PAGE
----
Big Wednesday (1978)

Big Wednesday (1978)

“Nobody surfs forever.”

Three surfing buddies — Matt (Jan-Michael Vincent), Leroy the Masochist (Gary Busey), and Jack (William Katt) — reflect back on their idyllic teen years, dodging (or entering) the draft, and growing into young adulthood.

Genres, Themes, Actors, and Directors:

  • Barbara Hale Films
  • Coming of Age
  • Friendship
  • Gary Busey Films
  • Surfers

Writer-director John Milius — perhaps best known as screenwriter for Apocalypse Now (1979) and director of Conan the Barbarian (1982) and Red Dawn (1984) — helmed this semi-autobiographical paean to surfing and White-male coming-of-age during the 1960s. Apparently George Lucas and Steven Spielberg thought this flick would be “the American Graffiti of surfing films”:

… but it was a box office flop; indeed, I was interested but not surprised to read this bit of trivia on IMDb:

Warner Bros. initially budgeted $5,000,000 for this film, but production costs went way over that figure, finally costing the studio $11,000,000. Anthea Sylbert, an executive at Warner Bros. at the time, in an interview in the 30 August 1981 edition of the Boston Globe newspaper, said the film was “…a classic example of an egomaniacal man going over budget and not listening to anyone.”

Watching it now, it’s easy to see why only some viewers — i.e., surfing lovers — would find it appealing, since these scenes are (minimally) what keep it afloat, so to speak.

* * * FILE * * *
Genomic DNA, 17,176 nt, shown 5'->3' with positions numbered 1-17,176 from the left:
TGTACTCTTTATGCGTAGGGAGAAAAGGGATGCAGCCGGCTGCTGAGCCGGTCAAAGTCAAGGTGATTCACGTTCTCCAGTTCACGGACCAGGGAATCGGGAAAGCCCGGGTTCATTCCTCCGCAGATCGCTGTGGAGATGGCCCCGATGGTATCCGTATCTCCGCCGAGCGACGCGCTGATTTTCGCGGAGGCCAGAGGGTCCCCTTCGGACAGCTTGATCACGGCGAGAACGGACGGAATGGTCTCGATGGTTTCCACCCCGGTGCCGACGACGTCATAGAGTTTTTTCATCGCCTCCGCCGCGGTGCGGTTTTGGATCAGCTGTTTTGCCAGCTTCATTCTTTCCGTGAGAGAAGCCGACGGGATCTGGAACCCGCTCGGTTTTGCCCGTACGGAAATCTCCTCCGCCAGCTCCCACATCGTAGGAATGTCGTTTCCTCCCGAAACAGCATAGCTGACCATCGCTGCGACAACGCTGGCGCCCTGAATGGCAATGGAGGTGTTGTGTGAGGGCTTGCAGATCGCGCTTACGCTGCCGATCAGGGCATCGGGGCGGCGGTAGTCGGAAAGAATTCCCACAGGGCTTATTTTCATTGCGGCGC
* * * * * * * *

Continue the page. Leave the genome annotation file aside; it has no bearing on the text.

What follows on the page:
The only half-way interesting sequences are those set in the draft office, which presumably represent how chaotic this scene was.

Otherwise, there is really nothing to enjoy or appreciate about these boring characters and the exceedingly lame dialogue: “Who knows where the wind comes from; is it the breath of God?”

Note: Barbara Hale had the dubious notoriety of appearing here in her final film role, playing mother to her own (real-life) son.

Notable Performances, Qualities, and Moments:

  • Bruce Surtees’ cinematography

Must See?
Nope; this one is strictly must-see for surfing enthusiasts. Listed as a Cult Movie in the back of Peary’s book.


One thought on “Big Wednesday (1978)

  1. First viewing (5/31/22). Not must-see but it’s certainly better than one might think and is of interest as a period piece of a particular time capsule.

    I knew almost nothing about this film and assumed it was more or less a second ‘Endless Summer’, with next to no story. That isn’t the case; it actually is more like ‘American Graffiti’ (which I’m not a fan of) in its structure and is a fond remembrance of youth.

    I didn’t relate to it much personally but I was nevertheless drawn in thanks to the care Milius takes in laying out the story. If there’s a downside, it’s that – although the loyalty among the three is crystal clear – the three guys are nevertheless somewhat lacking in character definition. Or maybe they’re just young and there isn’t much to them.

    Still, something in the film’s tone kept me interested (though, again, essentially this isn’t the kind of movie that’s “in my wheelhouse”, as they say) – and the climactic surfing scenes that conclude the film are certainly stunning.

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